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"We need private industry to continue being innovators, as next-generation products are the key in the fight against cyber terrorists," Morrow said. "Our government plays a leading role in determining when disruptions or damage to critical infrastructure such as banking systems, water treatment plants, SCADA [supervisory control and data acquisition] systems, and air traffic control are occurring, and can then quickly and efficiently work in conjunction with private industry to diagnose and mitigate risk as quickly as possible."
Proceed with Caution
Obama's order, implemented after months of frustration at getting Congress to pass cybersecurity legislation, directs government agencies, to develop voluntary cybersecurity standards for companies operating the nation's vital infrastructure, such as power grids and air traffic control systems. It instructs the agencies to consider including those standards in regulations.
Tom Cross, director of security research at Lancope, told us over the past few years, computer-based espionage and sabotage of facilities has become increasingly brazen. He pointed to malware like Stuxnet, which demonstrates that computer software designed to break plant equipment is not science fiction.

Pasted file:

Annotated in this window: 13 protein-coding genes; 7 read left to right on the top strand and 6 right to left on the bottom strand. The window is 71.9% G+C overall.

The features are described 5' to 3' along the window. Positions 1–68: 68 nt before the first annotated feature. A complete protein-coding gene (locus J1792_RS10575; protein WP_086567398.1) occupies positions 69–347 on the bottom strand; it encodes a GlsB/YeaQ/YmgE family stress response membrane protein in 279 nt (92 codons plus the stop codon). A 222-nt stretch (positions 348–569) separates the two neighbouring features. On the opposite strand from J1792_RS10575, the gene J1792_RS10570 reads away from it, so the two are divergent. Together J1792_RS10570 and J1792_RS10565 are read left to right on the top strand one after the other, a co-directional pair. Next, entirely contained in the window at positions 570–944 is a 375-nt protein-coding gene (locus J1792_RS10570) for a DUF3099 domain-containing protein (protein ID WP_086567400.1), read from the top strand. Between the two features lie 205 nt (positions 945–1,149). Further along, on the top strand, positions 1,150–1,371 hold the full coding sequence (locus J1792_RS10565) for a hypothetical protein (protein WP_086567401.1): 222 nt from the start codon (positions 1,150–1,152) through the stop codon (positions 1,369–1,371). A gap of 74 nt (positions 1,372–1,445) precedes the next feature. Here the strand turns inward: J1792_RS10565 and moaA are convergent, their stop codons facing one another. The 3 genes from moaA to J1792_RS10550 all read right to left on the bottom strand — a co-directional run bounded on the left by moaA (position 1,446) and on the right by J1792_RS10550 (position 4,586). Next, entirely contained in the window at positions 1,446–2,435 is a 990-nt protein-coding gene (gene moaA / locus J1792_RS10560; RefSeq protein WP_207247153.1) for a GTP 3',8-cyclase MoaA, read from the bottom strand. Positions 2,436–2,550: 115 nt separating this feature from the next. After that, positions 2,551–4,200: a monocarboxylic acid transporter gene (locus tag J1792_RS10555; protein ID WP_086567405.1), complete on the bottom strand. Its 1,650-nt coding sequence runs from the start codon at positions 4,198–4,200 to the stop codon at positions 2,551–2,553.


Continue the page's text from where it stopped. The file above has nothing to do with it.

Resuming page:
"Many people believe that industrial control systems are impervious to attack because they are 'air-gapped' from the Internet," he said. "In practice this is rarely the case. There are a variety of interconnection points that find their way into these networks as they grow, to provide access to data and keep software updated, and malicious software can cross these interconnection points."
He agreed that the vulnerability of our critical infrastructure to computer attacks is a national security concern, and that it makes sense for the government to take steps that help ensure that these facilities are protected.
"The U.S. government has access to information about attack activity and best practices that operators need to adequately protect themselves. However, the devil is in the details," Cross said. "Overzealous regulations can hamper efforts to protect computer systems rather than aiding them, by creating barriers instead of breaking them down, or by introducing civil liberties concerns that have unintended consequences. Although action is needed, it is just as important that those actions be taken with care."